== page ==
Employment Characteristics of New Graduates in the Hungarian Agricultural Sector

Dajnoki, Krisztina – Kun, András István

Keywords: employment, agricultural sector, human resources, graduate career tracking, I23, J21, J24, Q10

Revealing connections between higher education and the labour market is always topical and is constantly in the focus of economic research. Owing to the expansion of the Hungarian higher education sector during the 1990s, together with the changes induced by the Bologna Process from 2006, a mass of new graduates appears on the labour market each year. In many cases they graduate from newly-introduced courses, programmes yet mostly unknown or unfamiliar to employers. To find employment, graduates frequently had to abandon their original career plans and consider any available occupation even if it is incongruent to their education. The competition among career entrants enhanced by changes in the environment, globalisation and accelerated business life has increased the value of abilities and skills.
The main objective of our paper is to conduct a kind of agricultural involvement study that is based on new graduates – irrespective of their area of education – who are employed in the agricultural sector and are present in the year 2014 survey database of the Hungarian Graduate Career Tracking System. Thus, we focus on those who are hired by employers within the agricultural sector and not on those who are graduated with an agricultural degree. Our aims are to reveal the characteristics of newly-graduated employees in the agricultural segment of the labour market (gender ratio, geographical mobility, education); to find out what types of organisations (size, ownership structure) employ these types of job seekers and in what kind of jobs (job content, status). Congruence between education and employment is also tested.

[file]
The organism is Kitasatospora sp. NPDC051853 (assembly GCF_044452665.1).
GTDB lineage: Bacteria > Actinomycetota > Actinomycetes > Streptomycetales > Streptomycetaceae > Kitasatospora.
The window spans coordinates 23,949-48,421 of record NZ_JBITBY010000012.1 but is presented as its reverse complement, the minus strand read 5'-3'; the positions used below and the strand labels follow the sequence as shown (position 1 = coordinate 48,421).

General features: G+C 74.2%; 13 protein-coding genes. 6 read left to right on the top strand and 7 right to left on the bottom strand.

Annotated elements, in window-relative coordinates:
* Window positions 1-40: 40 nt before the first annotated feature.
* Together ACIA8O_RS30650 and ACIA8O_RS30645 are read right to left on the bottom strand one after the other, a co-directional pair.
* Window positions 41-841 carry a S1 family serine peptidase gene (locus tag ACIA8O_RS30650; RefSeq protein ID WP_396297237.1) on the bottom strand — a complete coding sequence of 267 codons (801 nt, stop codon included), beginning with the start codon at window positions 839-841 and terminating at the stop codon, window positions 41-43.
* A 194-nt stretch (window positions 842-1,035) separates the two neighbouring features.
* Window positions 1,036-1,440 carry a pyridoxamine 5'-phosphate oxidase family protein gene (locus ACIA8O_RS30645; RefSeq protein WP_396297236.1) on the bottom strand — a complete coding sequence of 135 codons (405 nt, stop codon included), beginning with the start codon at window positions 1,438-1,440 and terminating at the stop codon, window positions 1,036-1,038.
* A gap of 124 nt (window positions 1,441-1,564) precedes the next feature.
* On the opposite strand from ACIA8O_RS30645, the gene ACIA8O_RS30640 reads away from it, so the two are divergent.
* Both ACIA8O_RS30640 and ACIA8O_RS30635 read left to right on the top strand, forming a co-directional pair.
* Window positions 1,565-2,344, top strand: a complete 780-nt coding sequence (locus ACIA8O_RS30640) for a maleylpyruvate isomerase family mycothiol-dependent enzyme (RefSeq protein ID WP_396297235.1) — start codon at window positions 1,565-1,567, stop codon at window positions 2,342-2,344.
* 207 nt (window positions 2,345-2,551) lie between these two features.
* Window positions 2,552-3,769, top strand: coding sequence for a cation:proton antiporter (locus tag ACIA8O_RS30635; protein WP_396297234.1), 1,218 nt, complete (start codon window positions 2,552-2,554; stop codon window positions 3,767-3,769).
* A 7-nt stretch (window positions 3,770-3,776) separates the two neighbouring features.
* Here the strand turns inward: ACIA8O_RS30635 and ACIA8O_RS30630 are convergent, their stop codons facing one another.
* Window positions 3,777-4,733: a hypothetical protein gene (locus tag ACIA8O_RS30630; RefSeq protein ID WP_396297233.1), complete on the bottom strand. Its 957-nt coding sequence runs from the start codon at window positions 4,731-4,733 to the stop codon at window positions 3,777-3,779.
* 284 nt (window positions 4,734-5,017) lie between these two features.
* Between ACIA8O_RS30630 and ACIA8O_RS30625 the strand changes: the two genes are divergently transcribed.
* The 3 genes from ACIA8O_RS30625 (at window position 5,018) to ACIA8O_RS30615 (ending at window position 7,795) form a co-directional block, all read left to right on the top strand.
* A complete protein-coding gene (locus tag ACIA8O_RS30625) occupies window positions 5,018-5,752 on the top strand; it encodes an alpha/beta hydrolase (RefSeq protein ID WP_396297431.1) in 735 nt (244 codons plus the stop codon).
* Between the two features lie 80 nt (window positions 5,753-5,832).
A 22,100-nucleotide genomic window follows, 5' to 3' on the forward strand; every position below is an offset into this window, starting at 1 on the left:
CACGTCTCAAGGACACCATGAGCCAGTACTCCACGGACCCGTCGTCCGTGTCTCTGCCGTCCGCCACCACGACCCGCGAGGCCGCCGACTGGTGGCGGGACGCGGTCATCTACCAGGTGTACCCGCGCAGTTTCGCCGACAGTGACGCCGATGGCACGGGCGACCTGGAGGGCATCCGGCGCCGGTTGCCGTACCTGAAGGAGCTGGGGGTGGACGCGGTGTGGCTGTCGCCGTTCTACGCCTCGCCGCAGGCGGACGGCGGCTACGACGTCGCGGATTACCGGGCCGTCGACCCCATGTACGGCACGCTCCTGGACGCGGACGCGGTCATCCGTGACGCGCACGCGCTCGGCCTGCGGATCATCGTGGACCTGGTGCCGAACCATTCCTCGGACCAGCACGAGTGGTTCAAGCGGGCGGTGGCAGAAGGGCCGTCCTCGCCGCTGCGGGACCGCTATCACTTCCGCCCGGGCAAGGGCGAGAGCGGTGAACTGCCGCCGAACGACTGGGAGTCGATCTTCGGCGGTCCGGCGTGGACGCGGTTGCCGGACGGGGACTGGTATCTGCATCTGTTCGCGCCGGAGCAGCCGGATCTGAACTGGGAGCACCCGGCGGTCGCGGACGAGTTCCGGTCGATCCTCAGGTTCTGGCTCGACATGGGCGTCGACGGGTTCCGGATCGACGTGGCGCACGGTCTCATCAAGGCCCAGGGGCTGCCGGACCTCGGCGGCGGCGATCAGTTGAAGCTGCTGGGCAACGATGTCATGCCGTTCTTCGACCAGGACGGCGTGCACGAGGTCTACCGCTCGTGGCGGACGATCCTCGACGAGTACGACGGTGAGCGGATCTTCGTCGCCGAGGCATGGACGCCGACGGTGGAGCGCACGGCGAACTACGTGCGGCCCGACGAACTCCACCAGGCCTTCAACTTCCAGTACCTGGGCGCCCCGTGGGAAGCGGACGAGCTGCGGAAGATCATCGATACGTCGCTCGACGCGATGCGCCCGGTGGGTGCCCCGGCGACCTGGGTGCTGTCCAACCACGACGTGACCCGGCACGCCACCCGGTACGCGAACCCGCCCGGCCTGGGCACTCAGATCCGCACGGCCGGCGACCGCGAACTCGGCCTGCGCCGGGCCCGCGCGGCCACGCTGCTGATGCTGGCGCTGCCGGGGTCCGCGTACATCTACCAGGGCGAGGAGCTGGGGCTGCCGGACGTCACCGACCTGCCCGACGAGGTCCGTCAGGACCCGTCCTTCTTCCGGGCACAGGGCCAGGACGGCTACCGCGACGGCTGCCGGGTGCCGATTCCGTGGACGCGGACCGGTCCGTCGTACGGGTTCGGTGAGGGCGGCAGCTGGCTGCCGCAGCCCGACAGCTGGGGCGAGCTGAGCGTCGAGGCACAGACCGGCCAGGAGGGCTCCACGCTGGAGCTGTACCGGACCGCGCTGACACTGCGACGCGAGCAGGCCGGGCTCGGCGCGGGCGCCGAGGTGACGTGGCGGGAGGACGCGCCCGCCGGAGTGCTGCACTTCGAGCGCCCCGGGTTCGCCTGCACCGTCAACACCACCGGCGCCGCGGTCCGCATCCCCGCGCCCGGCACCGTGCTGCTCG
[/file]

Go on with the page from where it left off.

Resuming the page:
Our main results show that among new graduates employed in the agricultural sector the share of males is higher and the geographical mobility is lower (especially in the case of those graduated below Masters level) compared to the combined sum of the industry and services sectors. Only 58% of our sample subjects have an agricultural qualification. Fitting into the lifelong learning concept, the dominant share of the sample has more than one higher education degree; and it is also notable that an substantial proportion of them graduated at a lower or at the same level second (or third etc.) time compared to their first degree. Most of the respondents in the survey have found occupation in domestically owned small or medium enterprises; 38% of them hold some kind of managerial position, while 14% are working in non-graduate jobs.